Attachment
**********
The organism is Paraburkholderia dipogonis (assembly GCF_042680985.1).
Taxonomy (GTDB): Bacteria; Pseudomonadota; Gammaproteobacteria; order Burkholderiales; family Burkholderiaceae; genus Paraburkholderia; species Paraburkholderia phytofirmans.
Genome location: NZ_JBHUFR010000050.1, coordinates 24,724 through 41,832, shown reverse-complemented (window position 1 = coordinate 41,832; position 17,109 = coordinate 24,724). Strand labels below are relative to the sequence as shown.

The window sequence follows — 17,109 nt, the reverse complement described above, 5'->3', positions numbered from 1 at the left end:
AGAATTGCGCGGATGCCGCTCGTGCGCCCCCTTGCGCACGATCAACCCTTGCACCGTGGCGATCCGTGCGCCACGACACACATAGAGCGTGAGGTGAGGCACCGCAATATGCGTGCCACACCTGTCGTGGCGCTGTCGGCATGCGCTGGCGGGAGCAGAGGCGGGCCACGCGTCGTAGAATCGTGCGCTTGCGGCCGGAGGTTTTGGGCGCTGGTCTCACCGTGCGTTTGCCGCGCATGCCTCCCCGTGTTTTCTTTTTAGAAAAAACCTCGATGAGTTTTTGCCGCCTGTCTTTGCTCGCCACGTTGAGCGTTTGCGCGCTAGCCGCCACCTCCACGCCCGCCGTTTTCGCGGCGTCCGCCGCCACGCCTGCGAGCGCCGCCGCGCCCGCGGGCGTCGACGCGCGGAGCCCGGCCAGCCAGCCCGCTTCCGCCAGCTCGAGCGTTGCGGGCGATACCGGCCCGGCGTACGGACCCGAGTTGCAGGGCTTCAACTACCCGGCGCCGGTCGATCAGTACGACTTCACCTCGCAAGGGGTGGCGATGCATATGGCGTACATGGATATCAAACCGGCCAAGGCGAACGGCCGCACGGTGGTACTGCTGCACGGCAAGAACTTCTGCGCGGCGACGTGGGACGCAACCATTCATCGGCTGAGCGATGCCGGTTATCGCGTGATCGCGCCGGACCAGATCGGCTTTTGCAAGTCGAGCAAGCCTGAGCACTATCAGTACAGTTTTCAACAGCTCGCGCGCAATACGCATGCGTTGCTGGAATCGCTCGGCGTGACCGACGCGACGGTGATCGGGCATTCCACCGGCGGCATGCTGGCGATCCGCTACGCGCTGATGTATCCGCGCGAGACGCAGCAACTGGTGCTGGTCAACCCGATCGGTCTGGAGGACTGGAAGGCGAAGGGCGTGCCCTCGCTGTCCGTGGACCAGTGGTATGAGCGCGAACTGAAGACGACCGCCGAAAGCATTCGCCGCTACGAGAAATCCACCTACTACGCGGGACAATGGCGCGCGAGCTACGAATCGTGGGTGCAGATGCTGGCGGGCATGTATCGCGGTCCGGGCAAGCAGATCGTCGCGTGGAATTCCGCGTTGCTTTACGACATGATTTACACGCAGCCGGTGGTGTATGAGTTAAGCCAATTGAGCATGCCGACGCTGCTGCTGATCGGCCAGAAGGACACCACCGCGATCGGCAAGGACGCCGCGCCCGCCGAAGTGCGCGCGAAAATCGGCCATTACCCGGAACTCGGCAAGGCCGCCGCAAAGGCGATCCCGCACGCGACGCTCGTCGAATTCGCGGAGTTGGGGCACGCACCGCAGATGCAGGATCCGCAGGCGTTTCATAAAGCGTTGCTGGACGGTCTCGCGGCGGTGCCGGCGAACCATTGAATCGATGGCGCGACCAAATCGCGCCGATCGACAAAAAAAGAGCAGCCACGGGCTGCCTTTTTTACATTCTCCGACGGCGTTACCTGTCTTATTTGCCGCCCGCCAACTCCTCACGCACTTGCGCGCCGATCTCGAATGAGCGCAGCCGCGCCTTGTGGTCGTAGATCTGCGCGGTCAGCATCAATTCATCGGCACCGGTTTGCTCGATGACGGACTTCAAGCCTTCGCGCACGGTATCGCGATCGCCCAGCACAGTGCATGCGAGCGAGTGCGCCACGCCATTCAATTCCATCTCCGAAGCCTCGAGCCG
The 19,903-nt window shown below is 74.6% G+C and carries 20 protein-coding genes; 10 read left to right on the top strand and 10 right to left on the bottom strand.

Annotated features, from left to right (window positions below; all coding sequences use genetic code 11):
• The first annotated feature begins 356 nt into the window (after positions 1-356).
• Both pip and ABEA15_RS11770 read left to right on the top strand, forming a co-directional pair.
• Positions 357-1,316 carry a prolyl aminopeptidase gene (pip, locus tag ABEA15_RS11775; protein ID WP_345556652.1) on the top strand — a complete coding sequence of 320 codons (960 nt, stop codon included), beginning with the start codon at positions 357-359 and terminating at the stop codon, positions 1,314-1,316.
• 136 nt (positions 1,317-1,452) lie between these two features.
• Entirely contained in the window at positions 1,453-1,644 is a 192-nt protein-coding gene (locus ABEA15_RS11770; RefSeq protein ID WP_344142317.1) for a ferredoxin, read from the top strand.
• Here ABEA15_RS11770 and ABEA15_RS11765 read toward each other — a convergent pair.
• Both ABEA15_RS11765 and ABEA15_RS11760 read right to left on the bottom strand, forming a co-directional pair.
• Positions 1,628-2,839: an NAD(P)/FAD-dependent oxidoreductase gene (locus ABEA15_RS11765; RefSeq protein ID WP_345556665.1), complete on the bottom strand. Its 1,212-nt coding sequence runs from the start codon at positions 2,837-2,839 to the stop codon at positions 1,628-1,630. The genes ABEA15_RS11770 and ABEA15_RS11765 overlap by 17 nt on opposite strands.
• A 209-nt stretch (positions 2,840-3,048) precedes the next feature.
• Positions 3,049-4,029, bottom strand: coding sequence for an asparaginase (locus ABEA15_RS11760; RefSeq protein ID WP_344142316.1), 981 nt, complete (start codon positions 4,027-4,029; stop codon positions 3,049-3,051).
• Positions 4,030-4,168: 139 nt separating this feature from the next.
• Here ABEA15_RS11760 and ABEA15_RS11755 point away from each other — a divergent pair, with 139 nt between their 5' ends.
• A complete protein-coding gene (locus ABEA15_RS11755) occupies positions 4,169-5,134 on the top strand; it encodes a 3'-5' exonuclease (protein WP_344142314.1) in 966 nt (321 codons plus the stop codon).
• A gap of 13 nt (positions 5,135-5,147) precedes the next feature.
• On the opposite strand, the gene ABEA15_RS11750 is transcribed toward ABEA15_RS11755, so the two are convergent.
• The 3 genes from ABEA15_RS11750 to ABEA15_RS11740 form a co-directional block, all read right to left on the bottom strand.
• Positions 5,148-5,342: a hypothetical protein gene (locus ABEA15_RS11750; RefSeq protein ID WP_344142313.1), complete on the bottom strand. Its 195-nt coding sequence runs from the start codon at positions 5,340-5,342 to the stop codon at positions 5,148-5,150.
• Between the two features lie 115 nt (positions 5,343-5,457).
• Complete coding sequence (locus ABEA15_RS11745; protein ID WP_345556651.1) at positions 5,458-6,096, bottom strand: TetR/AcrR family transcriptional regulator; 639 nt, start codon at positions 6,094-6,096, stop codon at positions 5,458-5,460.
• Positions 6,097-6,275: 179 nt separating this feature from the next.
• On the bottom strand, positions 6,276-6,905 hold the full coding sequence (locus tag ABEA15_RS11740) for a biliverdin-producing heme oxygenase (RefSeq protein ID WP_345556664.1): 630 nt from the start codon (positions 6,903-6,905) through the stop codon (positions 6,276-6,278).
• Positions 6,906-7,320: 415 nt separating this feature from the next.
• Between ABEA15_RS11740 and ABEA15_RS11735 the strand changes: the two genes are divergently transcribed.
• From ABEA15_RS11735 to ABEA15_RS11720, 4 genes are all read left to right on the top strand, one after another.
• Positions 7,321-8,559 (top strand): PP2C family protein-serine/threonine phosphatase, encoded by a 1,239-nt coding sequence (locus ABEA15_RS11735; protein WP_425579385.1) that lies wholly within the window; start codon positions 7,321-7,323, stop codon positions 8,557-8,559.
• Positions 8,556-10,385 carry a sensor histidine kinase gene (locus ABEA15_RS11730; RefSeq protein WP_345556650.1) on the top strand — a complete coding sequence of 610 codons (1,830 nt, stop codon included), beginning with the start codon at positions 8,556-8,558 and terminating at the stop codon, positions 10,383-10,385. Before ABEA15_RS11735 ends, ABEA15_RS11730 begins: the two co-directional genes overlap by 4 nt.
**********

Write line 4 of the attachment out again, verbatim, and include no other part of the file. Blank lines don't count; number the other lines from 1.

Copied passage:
The window sequence follows — 17,109 nt, the reverse complement described above, 5'->3', positions numbered from 1 at the left end: